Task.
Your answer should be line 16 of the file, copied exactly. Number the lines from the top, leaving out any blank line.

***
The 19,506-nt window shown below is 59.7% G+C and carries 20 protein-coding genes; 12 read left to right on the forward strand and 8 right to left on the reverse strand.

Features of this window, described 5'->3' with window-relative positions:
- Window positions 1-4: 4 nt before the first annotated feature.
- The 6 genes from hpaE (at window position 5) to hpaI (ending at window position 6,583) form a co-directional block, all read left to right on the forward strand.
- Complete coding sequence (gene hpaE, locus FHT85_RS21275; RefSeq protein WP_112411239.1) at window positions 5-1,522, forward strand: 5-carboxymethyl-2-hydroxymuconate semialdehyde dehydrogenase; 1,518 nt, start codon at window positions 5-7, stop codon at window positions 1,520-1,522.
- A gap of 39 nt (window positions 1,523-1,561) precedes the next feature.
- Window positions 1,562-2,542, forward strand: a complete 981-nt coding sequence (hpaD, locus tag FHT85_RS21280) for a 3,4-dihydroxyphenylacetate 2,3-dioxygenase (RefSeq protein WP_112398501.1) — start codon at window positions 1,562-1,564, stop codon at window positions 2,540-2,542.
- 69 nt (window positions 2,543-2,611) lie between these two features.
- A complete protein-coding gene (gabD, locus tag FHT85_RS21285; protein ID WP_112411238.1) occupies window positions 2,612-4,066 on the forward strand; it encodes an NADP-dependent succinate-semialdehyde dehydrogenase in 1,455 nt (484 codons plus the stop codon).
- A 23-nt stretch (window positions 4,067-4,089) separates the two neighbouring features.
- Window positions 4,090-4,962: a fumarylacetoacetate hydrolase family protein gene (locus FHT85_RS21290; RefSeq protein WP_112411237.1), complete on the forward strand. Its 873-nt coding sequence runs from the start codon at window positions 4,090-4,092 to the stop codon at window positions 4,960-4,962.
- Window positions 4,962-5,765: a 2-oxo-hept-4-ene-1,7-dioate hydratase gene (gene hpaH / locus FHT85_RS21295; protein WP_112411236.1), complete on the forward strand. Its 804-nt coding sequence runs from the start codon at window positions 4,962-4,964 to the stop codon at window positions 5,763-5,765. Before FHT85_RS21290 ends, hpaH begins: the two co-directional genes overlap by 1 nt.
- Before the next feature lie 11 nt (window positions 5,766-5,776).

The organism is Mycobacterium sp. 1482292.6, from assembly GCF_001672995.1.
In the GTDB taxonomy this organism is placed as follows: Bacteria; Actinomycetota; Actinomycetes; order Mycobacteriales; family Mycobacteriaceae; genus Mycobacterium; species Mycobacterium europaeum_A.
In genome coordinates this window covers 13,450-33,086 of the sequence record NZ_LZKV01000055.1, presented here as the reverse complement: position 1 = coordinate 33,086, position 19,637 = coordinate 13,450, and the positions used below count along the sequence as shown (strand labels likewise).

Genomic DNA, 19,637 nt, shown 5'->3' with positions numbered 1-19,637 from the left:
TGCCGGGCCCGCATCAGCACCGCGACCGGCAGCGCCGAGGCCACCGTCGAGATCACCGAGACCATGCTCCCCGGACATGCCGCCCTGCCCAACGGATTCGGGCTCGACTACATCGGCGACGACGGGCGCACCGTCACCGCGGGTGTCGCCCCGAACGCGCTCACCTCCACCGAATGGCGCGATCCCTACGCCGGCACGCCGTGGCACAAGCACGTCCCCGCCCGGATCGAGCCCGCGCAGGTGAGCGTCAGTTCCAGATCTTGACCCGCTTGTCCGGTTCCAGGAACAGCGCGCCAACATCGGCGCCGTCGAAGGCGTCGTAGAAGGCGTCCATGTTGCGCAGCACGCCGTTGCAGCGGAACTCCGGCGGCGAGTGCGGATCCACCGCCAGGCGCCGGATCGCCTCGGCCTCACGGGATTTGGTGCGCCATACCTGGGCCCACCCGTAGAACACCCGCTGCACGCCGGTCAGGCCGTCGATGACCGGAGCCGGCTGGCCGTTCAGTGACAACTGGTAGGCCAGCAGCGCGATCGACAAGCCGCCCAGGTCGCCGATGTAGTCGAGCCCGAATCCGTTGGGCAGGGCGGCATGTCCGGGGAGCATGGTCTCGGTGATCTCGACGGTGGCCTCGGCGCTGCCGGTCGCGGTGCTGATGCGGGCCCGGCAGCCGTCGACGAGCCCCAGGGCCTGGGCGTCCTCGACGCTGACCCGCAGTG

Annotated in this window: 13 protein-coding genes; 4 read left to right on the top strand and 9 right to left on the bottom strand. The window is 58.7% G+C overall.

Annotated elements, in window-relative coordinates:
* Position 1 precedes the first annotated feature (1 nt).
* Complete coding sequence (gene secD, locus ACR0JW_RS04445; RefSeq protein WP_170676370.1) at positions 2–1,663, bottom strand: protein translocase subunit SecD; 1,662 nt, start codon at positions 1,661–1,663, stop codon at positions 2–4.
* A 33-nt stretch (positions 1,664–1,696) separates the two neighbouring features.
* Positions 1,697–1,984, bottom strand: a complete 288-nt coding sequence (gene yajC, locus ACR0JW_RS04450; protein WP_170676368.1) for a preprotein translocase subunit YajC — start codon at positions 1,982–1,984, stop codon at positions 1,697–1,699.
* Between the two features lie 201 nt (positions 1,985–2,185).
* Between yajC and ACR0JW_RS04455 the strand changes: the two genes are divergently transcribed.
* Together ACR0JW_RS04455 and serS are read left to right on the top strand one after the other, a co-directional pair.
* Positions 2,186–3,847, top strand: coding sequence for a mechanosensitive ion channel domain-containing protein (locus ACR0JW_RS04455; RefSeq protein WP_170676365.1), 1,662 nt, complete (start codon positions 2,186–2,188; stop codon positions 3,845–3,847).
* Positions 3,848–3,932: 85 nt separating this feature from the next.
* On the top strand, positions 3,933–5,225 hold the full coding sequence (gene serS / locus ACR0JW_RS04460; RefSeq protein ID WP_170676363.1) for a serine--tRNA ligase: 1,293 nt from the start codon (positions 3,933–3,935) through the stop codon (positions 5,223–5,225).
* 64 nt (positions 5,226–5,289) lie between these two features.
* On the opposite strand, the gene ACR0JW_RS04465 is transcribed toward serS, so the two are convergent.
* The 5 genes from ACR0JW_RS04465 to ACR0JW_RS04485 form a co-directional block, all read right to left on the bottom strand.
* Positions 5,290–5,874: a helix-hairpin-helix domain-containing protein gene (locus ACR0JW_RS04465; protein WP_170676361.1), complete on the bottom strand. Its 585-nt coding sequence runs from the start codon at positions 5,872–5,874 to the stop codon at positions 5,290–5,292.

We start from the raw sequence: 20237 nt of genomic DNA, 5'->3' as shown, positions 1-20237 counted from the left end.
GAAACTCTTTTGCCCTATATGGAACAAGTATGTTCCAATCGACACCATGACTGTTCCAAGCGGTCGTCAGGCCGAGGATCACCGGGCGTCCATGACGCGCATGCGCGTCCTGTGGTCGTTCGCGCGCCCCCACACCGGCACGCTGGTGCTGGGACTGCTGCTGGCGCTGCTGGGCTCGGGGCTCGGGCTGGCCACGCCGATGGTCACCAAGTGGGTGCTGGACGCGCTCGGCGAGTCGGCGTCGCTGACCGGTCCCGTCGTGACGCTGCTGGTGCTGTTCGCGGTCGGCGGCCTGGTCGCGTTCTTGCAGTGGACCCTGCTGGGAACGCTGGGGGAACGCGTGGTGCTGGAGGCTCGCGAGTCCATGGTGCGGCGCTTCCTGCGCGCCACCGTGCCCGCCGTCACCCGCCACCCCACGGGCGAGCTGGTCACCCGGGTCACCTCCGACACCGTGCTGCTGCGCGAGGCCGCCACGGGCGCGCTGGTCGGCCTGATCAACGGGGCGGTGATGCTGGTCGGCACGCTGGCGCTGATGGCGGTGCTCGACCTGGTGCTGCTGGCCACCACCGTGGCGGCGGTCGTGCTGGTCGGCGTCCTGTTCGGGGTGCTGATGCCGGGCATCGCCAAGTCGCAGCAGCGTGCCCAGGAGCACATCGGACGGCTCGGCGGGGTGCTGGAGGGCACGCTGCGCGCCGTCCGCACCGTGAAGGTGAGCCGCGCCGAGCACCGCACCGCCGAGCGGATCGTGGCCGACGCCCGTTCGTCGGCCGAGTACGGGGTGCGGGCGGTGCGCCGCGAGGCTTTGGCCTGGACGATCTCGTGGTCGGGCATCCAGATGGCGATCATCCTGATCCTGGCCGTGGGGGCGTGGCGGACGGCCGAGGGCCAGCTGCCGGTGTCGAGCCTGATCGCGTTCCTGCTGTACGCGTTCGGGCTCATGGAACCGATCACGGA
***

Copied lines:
In genome coordinates this window covers 13,450-33,086 of the sequence record NZ_LZKV01000055.1, presented here as the reverse complement: position 1 = coordinate 33,086, position 19,637 = coordinate 13,450, and the positions used below count along the sequence as shown (strand labels likewise).